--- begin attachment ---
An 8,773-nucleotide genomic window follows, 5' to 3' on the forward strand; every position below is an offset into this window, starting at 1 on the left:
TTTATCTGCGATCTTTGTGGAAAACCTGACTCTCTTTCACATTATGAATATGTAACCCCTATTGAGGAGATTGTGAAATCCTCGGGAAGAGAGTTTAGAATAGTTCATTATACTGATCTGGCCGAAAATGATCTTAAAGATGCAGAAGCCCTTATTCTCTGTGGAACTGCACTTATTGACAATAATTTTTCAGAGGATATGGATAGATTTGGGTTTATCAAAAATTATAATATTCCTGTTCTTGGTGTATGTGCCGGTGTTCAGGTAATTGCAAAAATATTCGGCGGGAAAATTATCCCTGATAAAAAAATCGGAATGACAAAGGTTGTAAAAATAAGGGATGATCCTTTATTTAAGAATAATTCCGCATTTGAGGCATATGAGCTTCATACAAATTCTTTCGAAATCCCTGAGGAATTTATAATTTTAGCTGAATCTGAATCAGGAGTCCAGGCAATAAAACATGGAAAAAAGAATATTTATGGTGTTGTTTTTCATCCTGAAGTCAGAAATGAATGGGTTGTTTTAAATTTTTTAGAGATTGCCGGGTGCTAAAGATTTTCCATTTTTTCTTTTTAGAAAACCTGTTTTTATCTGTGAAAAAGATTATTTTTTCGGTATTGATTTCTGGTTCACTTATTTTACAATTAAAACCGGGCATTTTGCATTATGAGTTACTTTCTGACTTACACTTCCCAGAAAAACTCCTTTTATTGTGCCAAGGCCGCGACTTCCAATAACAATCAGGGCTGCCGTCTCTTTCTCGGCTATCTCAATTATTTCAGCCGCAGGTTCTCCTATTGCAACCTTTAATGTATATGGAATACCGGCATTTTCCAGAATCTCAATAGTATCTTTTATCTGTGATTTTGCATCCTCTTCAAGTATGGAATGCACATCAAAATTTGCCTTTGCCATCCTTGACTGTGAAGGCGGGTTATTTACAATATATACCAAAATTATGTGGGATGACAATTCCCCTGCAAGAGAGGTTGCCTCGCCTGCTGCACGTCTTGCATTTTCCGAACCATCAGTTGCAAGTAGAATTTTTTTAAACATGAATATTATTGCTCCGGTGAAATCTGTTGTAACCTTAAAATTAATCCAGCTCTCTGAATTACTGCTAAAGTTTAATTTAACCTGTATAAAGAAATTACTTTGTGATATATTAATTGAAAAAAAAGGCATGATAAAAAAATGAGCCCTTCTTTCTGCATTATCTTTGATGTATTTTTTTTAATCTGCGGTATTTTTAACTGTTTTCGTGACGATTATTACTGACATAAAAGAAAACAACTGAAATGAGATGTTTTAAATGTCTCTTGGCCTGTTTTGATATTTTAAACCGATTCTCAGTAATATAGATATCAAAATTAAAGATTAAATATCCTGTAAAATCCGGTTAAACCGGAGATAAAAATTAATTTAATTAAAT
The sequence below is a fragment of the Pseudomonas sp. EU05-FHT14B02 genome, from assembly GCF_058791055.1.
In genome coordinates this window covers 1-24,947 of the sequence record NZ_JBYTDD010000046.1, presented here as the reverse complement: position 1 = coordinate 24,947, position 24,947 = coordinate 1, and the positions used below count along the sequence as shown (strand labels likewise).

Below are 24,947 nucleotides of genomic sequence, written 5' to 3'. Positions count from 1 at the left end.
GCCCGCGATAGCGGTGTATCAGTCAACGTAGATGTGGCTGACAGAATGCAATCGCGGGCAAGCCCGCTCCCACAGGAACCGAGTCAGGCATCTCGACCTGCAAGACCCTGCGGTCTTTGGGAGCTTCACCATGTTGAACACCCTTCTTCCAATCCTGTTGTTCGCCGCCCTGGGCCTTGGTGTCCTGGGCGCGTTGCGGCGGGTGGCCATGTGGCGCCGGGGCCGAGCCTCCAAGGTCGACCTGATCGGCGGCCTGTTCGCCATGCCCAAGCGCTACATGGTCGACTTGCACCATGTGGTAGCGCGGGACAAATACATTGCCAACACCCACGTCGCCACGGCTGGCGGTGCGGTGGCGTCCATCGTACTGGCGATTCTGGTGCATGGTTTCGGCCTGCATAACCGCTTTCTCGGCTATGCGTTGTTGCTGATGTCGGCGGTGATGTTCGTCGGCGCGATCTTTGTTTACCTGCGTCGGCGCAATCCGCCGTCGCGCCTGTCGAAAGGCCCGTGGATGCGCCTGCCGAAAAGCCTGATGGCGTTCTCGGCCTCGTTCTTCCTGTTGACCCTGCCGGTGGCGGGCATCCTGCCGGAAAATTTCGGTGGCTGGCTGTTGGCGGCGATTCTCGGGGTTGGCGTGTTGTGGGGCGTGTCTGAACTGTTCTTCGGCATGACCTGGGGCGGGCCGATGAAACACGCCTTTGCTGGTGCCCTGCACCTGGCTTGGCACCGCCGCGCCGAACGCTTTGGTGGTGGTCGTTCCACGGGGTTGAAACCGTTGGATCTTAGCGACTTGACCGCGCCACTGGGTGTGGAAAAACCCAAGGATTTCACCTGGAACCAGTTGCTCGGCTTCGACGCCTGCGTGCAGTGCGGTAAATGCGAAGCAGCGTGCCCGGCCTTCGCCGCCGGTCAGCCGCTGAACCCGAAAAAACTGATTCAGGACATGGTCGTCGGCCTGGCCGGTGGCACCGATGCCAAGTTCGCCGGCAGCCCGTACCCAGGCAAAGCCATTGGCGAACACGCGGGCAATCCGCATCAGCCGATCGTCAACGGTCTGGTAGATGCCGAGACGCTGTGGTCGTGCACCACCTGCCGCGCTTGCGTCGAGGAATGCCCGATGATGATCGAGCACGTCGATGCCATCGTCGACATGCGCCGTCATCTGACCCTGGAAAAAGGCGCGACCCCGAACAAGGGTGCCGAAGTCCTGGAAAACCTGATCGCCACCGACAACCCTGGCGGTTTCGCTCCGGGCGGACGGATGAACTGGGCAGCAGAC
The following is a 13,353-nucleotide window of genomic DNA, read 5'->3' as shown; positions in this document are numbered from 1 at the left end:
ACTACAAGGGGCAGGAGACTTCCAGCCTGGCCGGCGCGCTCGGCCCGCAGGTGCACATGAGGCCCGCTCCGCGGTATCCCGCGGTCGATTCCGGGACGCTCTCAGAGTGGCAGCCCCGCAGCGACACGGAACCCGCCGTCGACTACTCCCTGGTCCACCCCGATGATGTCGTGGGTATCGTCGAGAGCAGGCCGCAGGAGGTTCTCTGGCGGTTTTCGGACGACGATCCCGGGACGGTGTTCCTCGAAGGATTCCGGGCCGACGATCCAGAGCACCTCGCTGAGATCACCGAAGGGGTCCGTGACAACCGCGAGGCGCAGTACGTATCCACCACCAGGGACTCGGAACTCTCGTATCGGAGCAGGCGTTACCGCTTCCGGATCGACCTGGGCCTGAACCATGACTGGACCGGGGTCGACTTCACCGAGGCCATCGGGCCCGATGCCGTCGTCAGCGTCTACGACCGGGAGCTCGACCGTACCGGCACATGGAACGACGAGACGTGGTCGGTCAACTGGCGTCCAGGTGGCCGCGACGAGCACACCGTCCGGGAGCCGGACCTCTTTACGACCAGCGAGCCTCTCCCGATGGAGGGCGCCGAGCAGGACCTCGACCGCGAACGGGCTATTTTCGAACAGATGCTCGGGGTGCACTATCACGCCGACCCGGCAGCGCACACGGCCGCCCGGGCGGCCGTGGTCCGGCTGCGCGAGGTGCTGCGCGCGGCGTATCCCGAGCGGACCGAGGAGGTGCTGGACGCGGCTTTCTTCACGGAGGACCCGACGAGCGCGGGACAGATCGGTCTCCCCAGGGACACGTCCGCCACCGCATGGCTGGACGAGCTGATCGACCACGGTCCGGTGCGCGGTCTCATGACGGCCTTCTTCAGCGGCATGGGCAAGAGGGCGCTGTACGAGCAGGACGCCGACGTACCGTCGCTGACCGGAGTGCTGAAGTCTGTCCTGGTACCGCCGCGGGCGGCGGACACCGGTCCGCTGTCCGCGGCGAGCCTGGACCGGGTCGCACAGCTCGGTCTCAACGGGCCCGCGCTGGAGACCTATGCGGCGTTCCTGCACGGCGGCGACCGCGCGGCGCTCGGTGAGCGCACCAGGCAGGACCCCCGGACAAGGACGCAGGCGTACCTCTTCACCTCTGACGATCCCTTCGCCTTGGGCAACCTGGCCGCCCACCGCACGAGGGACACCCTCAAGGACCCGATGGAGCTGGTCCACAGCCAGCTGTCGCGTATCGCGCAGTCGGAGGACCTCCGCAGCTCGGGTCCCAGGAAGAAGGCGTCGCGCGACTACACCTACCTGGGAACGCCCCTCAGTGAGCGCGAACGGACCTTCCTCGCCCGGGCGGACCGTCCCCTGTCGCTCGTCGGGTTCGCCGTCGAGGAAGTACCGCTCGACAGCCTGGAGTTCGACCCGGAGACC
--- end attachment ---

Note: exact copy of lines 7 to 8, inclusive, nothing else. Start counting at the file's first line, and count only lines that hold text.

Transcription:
The following is a 13,353-nucleotide window of genomic DNA, read 5'->3' as shown; positions in this document are numbered from 1 at the left end:
ACTACAAGGGGCAGGAGACTTCCAGCCTGGCCGGCGCGCTCGGCCCGCAGGTGCACATGAGGCCCGCTCCGCGGTATCCCGCGGTCGATTCCGGGACGCTCTCAGAGTGGCAGCCCCGCAGCGACACGGAACCCGCCGTCGACTACTCCCTGGTCCACCCCGATGATGTCGTGGGTATCGTCGAGAGCAGGCCGCAGGAGGTTCTCTGGCGGTTTTCGGACGACGATCCCGGGACGGTGTTCCTCGAAGGATTCCGGGCCGACGATCCAGAGCACCTCGCTGAGATCACCGAAGGGGTCCGTGACAACCGCGAGGCGCAGTACGTATCCACCACCAGGGACTCGGAACTCTCGTATCGGAGCAGGCGTTACCGCTTCCGGATCGACCTGGGCCTGAACCATGACTGGACCGGGGTCGACTTCACCGAGGCCATCGGGCCCGATGCCGTCGTCAGCGTCTACGACCGGGAGCTCGACCGTACCGGCACATGGAACGACGAGACGTGGTCGGTCAACTGGCGTCCAGGTGGCCGCGACGAGCACACCGTCCGGGAGCCGGACCTCTTTACGACCAGCGAGCCTCTCCCGATGGAGGGCGCCGAGCAGGACCTCGACCGCGAACGGGCTATTTTCGAACAGATGCTCGGGGTGCACTATCACGCCGACCCGGCAGCGCACACGGCCGCCCGGGCGGCCGTGGTCCGGCTGCGCGAGGTGCTGCGCGCGGCGTATCCCGAGCGGACCGAGGAGGTGCTGGACGCGGCTTTCTTCACGGAGGACCCGACGAGCGCGGGACAGATCGGTCTCCCCAGGGACACGTCCGCCACCGCATGGCTGGACGAGCTGATCGACCACGGTCCGGTGCGCGGTCTCATGACGGCCTTCTTCAGCGGCATGGGCAAGAGGGCGCTGTACGAGCAGGACGCCGACGTACCGTCGCTGACCGGAGTGCTGAAGTCTGTCCTGGTACCGCCGCGGGCGGCGGACACCGGTCCGCTGTCCGCGGCGAGCCTGGACCGGGTCGCACAGCTCGGTCTCAACGGGCCCGCGCTGGAGACCTATGCGGCGTTCCTGCACGGCGGCGACCGCGCGGCGCTCGGTGAGCGCACCAGGCAGGACCCCCGGACAAGGACGCAGGCGTACCTCTTCACCTCTGACGATCCCTTCGCCTTGGGCAACCTGGCCGCCCACCGCACGAGGGACACCCTCAAGGACCCGATGGAGCTGGTCCACAGCCAGCTGTCGCGTATCGCGCAGTCGGAGGACCTCCGCAGCTCGGGTCCCAGGAAGAAGGCGTCGCGCGACTACACCTACCTGGGAACGCCCCTCAGTGAGCGCGAACGGACCTTCCTCGCCCGGGCGGACCGTCCCCTGTCGCTCGTCGGGTTCGCCGTCGAGGAAGTACCGCTCGACAGCCTGGAGTTCGACCCGGAGACC